In 1982, as a 5-foot-0 teen at Morgantown High School in the foothills of West Virginia’s Appalachians, I stepped forward at our annual sports award ceremony to claim an honor: female athlete with the highest G.P.A. A boy named Michael Roh, who won the male athlete award, towered over me at 6-foot-6. He’d been my academic rival since middle school. But on this day, we both smiled. We had both ascended based on hard work and merit.
It was America’s public school system and its culture of meritocracy that allowed me, an immigrant girl from India who arrived at age 4 not knowing a word of English, to become a reporter for The Wall Street Journal at age 23. But now, as my high school classmates and I mark our 40th reunion, a war on merit is raging. We can’t afford to lose this ideal. The price would be too steep for our nation’s competitive place in the world and, more important, for our nation’s kids, who thrive when they are challenged and motivated to work hard and aim high.
Merit demands excellence and rigor. It is not, as its critics often insist, an elitist, classist or racist value. It acknowledges that all kids have talents. Even though talents are not distributed equally, it is our obligation as parents and teachers to nurture each child’s individual spark and make sure that all children have the chance to be the best that they can be. I learned that on the Morgantown High volleyball team. I wasnever going to make the Olympic team. But Coach Rice encouraged me to understand that the most valiant, healthy challenge is a personal one, to strive to do and be my best.
Merit should never have become a battlefront in the culture wars. I understand the impulse to declare the system rigged when so many children, particularly Black and Hispanic children, have fallen behind academically. But the answer to racial disparities in math and reading scores and advanced academic enrollment is not to blame the game and re-rig it to favor outcomes that please certain political constituencies but do little to make life better for struggling children. The solution is to channel more resources into disenfranchised communities — from the Black urban poor to the white rural poor in my native West Virginia. The solution is not to give up on merit.
To be sure, pursuing merit requires sacrifice. At 37 I became a single mother, leaving The Journal so I could work at home and focus my energy on raising — and educating — my son. I sat cross-legged on the carpet at my son’s elementary school in Fairfax County, Va., reading aloud as a volunteer for Book Café. I coached his Lego League team and cheered his classmates during the annual Spelling Bee. Skilled at math and science, my son was admitted to a magnet school based on race-blind, merit-based admissions tests. Skill alone didn’t get him there. He worked hard at geometry even when, like most kids, he would have rather been conquering Super Mario Galaxy 2.
Merit also requires vigilance. In 2020, our school board announced it was eliminating the school’s entrance exams and adopting new admissions requirements in an effort to increase the diversity of the student body. No one argued against such a basic, noble goal — but many of us had plenty to say about the method. It crushed the kids who had worked hard and sacrificed so much to gain entrance to the school based on merit. I was part of a group including parents, students and alumni that sued to reinstate merit-based, race-blind admissions. (The school board insists the new admissions requirements are based on merit.) A federal judge ruled earlier this year that the changes to the admissions requirements were “patently unconstitutional” and discriminatory to Asian American kids. We are confident we will prevail while the school board appeals the ruling.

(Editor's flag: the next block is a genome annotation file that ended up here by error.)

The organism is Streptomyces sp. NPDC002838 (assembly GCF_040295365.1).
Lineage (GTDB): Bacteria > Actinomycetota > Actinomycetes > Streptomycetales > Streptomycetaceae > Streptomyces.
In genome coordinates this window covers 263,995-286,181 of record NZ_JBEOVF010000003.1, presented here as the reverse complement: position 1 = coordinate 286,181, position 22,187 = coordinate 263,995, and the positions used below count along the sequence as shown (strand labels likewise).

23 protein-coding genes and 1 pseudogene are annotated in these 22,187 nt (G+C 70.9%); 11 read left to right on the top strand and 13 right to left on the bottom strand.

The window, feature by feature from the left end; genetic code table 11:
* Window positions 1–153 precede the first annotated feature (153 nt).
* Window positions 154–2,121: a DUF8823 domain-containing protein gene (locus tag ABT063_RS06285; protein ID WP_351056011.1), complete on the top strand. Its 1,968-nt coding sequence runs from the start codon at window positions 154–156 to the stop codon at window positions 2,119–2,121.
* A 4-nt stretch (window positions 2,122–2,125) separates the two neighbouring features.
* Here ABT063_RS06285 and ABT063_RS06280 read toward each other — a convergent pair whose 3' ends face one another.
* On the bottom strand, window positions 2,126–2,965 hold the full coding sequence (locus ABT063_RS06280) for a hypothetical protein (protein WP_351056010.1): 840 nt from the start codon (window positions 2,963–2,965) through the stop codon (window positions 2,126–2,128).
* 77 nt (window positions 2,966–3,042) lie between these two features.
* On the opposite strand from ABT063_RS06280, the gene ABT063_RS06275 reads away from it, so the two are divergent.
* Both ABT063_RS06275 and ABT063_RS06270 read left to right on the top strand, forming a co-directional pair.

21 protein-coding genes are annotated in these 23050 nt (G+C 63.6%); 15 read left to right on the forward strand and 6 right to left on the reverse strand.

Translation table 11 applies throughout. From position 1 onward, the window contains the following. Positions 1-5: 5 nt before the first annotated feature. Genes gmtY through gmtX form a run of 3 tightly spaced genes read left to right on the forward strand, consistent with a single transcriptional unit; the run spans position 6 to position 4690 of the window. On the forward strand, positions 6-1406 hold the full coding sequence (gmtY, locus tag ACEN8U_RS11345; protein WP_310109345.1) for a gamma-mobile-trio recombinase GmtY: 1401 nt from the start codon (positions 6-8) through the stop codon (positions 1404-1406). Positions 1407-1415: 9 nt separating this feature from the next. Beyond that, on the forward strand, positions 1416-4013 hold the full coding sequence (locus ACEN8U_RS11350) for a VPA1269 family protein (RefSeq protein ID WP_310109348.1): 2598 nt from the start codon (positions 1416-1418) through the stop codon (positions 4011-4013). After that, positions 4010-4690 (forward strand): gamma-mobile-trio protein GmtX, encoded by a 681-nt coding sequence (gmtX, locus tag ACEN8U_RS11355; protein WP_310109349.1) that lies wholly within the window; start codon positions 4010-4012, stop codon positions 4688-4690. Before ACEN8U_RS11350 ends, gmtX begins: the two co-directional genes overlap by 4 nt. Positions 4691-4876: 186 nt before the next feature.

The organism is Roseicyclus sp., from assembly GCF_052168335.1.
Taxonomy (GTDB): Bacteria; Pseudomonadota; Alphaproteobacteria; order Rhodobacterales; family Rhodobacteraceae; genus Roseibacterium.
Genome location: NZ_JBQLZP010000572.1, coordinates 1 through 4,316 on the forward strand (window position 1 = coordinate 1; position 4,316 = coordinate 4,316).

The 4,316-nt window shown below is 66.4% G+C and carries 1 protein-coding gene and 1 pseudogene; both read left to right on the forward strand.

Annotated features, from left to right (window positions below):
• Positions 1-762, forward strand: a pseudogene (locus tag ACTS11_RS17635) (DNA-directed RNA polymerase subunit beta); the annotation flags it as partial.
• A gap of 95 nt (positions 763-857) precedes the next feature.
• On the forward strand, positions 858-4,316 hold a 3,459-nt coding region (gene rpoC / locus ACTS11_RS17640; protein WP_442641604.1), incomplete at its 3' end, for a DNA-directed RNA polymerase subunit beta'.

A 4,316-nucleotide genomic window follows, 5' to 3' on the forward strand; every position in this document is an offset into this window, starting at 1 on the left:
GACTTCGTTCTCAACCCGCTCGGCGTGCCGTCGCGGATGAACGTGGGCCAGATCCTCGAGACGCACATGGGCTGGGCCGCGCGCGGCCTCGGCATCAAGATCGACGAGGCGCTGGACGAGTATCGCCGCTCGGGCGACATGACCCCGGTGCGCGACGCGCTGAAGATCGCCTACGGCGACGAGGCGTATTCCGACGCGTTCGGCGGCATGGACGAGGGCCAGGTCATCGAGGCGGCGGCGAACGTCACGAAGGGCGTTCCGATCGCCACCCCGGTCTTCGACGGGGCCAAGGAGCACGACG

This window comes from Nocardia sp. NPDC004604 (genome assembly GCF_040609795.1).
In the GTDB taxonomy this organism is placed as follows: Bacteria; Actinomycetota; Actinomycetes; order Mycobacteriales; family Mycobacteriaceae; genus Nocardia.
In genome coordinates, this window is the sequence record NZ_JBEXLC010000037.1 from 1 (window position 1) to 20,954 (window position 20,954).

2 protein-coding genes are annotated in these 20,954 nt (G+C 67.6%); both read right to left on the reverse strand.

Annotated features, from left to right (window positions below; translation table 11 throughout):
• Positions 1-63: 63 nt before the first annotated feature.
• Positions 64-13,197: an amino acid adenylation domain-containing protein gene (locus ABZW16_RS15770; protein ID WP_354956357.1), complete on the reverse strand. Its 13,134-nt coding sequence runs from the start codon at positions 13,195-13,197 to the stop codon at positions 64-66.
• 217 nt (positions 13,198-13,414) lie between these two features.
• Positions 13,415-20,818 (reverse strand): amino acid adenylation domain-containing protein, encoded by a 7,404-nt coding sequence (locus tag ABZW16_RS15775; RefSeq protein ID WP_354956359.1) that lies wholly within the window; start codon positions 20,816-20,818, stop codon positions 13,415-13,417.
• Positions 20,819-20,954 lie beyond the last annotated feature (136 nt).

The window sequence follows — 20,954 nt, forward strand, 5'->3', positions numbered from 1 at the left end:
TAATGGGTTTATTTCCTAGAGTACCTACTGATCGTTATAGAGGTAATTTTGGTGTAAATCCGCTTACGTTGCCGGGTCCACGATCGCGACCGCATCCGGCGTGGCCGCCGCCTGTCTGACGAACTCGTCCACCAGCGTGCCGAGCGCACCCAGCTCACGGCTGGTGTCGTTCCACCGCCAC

Unfortunately, these misguided policies are spreading across the education landscape. In California and Virginia, school districts are moving to decrease the number of D and F grades doled out and implementing “equitable grading,” like making a 50 (instead of a 0) the lowest grade a student can receive and allowing missed deadlines in new “reasonable late work policy” guidelines. School districts in other parts of the country are eliminating academically advanced programs, advanced placement classes and valedictorian honors.
This race to the bottom doesn’t help the young people it sets out to uplift, including students with learning disabilities, people facing socioeconomic challenges and new English language learners.
Finally, merit is contagious. During my time at The Journal, the paper won many Pulitzer Prizes. I took enormous pride in the achievements of my peers, and they inspired me to pursue excellence in my own work at The Journal and now as an advocate for young people.
Michael, my fellow award-winning classmate, went on to be a mechanical and aerospace engineer and Peace Corps volunteer in Kenya. He then became a math and physics teacher at our crosstown rival, University High School. Last year, he won the Yale Educator Award. Merit has gone full circle in the most noble of ways: in service of our youth.
Asra Q. Nomani (@AsraNomani) is a senior fellow at the Independent Women’s Network, and a co-founder of the Coalition for TJ, a group working to promote high admissions standards at Thomas Jefferson High School for Science and Technology, a magnet school in Alexandria, Va.
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